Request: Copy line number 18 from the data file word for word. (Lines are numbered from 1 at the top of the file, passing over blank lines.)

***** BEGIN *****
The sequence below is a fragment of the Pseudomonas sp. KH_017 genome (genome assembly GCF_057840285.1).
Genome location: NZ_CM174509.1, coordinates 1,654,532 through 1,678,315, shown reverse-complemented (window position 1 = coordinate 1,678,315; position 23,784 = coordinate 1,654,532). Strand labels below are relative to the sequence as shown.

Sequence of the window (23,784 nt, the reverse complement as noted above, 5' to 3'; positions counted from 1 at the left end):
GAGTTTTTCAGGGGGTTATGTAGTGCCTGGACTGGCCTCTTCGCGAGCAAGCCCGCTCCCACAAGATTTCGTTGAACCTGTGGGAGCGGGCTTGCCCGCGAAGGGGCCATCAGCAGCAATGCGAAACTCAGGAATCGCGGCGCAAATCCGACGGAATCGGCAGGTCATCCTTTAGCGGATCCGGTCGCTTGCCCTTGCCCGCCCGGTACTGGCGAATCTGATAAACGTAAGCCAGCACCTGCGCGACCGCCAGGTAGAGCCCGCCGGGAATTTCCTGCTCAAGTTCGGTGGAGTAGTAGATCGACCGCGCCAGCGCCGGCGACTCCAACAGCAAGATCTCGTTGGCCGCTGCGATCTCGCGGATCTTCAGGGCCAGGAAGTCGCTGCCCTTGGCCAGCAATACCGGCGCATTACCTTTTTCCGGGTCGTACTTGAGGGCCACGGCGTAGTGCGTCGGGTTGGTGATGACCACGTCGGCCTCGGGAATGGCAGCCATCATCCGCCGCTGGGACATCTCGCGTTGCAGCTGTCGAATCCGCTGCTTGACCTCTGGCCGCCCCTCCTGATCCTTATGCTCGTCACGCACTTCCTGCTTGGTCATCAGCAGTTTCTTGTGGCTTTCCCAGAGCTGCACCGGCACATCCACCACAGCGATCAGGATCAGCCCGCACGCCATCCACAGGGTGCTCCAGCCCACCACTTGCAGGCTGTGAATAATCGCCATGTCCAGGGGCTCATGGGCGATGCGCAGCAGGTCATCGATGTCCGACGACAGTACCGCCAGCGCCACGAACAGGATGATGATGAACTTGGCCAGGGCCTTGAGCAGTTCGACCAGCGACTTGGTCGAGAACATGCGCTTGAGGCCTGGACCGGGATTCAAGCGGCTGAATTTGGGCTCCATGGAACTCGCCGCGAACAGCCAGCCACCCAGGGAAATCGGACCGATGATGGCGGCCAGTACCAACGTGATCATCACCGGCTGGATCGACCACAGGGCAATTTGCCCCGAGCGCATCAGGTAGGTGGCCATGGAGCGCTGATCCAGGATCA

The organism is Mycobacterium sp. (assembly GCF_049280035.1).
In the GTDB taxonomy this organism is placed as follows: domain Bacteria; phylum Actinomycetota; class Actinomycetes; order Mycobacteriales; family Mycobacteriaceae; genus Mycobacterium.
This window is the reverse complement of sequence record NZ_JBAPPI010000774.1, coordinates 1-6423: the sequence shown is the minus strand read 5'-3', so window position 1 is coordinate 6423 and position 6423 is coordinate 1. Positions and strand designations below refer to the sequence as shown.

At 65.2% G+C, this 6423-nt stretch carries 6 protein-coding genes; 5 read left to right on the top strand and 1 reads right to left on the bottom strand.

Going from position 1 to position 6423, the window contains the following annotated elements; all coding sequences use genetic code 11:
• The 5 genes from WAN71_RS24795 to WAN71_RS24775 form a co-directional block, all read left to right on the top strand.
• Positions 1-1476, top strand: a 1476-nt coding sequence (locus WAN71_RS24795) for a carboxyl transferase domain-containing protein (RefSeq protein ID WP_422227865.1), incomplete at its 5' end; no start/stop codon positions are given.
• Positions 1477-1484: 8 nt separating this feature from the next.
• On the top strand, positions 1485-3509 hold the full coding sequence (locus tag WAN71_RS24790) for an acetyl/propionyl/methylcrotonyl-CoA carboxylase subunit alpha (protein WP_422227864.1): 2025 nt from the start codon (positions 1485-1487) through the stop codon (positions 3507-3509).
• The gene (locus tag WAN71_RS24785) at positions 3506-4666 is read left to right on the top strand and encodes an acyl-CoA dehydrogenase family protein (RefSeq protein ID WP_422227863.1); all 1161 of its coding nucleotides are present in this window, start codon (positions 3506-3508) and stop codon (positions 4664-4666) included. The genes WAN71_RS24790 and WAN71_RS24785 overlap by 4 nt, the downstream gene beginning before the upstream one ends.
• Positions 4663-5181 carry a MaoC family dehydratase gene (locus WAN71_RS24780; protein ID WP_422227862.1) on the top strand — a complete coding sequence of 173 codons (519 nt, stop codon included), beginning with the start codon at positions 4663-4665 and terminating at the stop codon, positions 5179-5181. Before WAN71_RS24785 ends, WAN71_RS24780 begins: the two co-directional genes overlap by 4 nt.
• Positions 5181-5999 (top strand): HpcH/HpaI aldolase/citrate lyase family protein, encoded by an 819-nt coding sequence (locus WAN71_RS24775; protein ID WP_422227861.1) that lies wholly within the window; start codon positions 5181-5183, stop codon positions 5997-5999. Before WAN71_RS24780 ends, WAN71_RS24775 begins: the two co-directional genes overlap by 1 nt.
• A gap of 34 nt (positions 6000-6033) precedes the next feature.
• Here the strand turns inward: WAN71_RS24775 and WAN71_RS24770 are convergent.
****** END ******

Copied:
• Here the strand turns inward: WAN71_RS24775 and WAN71_RS24770 are convergent.